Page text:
The COVID-19 pandemic has widely been discussed as a crisis that impacts daily life on a global scale, including food security, global supply chains, consumer behaviour and nutrition. In this crisis, providing food became an even more essential service, agricultural work became an essential activity, and with this, farm workers became so-called essential workers. In Germany, this topic was broadly taken up by local and national newspapers. Due to immense media interest during the first lockdown, the working conditions in the food sector and especially the marginalized status of farmworkers were rendered visible to a broader public. This paper analyses the discourses and how food production in times of the pandemic affects pre-existing workers‘ inequalities and lack of workers’ rights, revealing migrant workers as one of the most vulnerable groups in the German food system. It concludes by demonstrating that the mechanisms of Covid-19, which have been exacerbating existing inequalities in the food sector during the pandemic, are part of a structural socio-economic and socio-political crisis that must be regarded in the context of global capitalism and intersectional inequalities.
Working Paper 6 • 2022
Retrato da Segurança Alimentar e Nutricional em Belo Horizonte: Portrait of food and nutrition security in Belo Horizonte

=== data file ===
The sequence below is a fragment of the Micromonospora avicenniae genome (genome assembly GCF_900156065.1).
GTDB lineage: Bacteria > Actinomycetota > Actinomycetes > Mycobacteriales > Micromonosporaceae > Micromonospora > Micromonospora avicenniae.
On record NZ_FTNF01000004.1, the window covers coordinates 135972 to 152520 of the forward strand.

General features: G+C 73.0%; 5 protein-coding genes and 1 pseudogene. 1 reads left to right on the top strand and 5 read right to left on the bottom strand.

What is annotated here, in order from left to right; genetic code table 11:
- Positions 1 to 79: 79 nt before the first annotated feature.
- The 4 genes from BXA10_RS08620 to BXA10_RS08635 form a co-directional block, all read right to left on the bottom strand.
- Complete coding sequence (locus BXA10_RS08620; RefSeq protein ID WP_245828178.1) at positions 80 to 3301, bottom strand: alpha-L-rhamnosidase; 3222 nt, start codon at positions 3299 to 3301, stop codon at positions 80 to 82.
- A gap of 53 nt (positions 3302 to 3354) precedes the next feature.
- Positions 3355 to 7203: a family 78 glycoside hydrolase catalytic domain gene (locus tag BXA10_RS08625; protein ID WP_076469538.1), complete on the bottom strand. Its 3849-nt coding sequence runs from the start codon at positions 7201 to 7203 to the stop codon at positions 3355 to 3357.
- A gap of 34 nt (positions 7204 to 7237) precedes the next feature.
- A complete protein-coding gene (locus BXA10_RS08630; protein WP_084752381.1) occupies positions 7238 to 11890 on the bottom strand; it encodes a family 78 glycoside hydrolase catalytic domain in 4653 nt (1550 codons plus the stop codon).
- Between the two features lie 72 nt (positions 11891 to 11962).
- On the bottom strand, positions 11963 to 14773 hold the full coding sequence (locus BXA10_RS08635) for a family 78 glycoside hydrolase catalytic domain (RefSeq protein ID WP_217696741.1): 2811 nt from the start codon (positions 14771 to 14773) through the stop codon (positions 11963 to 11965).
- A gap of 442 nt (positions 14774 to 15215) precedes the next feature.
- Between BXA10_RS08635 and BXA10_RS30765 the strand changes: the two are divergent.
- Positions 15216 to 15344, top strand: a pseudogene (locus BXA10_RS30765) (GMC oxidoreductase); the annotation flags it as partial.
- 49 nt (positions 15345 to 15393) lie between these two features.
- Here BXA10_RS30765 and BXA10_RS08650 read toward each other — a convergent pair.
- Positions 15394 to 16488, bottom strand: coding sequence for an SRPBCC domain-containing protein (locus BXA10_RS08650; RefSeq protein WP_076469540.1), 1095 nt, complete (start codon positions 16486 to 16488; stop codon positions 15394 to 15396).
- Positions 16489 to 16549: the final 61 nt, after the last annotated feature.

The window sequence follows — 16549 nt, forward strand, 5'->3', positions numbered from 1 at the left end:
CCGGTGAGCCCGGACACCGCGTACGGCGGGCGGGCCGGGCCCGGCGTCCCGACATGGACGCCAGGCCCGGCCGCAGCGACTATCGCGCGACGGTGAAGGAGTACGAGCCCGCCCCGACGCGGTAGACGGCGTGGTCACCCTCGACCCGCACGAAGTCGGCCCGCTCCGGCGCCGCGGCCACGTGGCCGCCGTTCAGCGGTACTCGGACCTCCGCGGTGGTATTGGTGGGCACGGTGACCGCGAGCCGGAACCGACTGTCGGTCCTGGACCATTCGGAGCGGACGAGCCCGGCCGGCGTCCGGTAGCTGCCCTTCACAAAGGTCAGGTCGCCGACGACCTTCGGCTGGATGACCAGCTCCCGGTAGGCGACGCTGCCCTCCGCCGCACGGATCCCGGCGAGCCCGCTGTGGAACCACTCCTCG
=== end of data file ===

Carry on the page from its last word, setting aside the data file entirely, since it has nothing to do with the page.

This publication analyses the food insecurity situation in the city of Belo Horizonte, the capital of the Brazilian state Minas Gerais. Belo Horizonte is publicly recognized for its history of implementing public policies on food security. The data analyzed was collected through a public opinion survey representative of the population of Belo Horizonte, with data collection carried out in areas with high pedestrian flow distributed in 113 neighborhoods from 7 to 27 April 2022. The Research Group Food for Justice: Power, Politics and Food Inequalities in the Bioeconomy, based at the Freie Universität Berlin (Germany), coordinated this data collection in cooperation with researchers from the Universidade Federal de Minas Gerais (UFMG), the Forum of Researchers on Food Sovereignty and Food Security of Belo Horizonte and the Undersecretariat of Food Security and Nutrition of the Mayor of Belo Horizonte, Fome Zero Institute (IFZ) and Center for the Study of Metropolis of the Universidade de São Paulo (CEM/USP). The results show that 55.7% of households experienced food insecurity, whether mild (30.1%), moderate (12.4%), or severe (13.2%). The findings also point out that some domiciles were more exposed to food insecurity than others, according to household features. For example, food insecurity was significantly higher in households headed by a single female person (63.3%), headed by someone who was racialized as brown (57.3%) or black (68.4%), or when the household had in its composition children up to 4 years old (66.9%) or children and teenagers from 5 to 17 years old (64.7%). The frequency of food insecurity is also significant in households whose per capita income is equivalent to up to 25% of the minimum wage (R$303.00, three hundred and three reais) (86.9%). It is possible to conclude that food insecurity is reproduced from the interweaving of inequalities, which requires a broad set of actions to overcome such asymmetries. It includes a state action that articulates different levels and spheres of power, with popular participation, and an intersectoral approach, which integrates and ensures rights and policies to the most vulnerable population.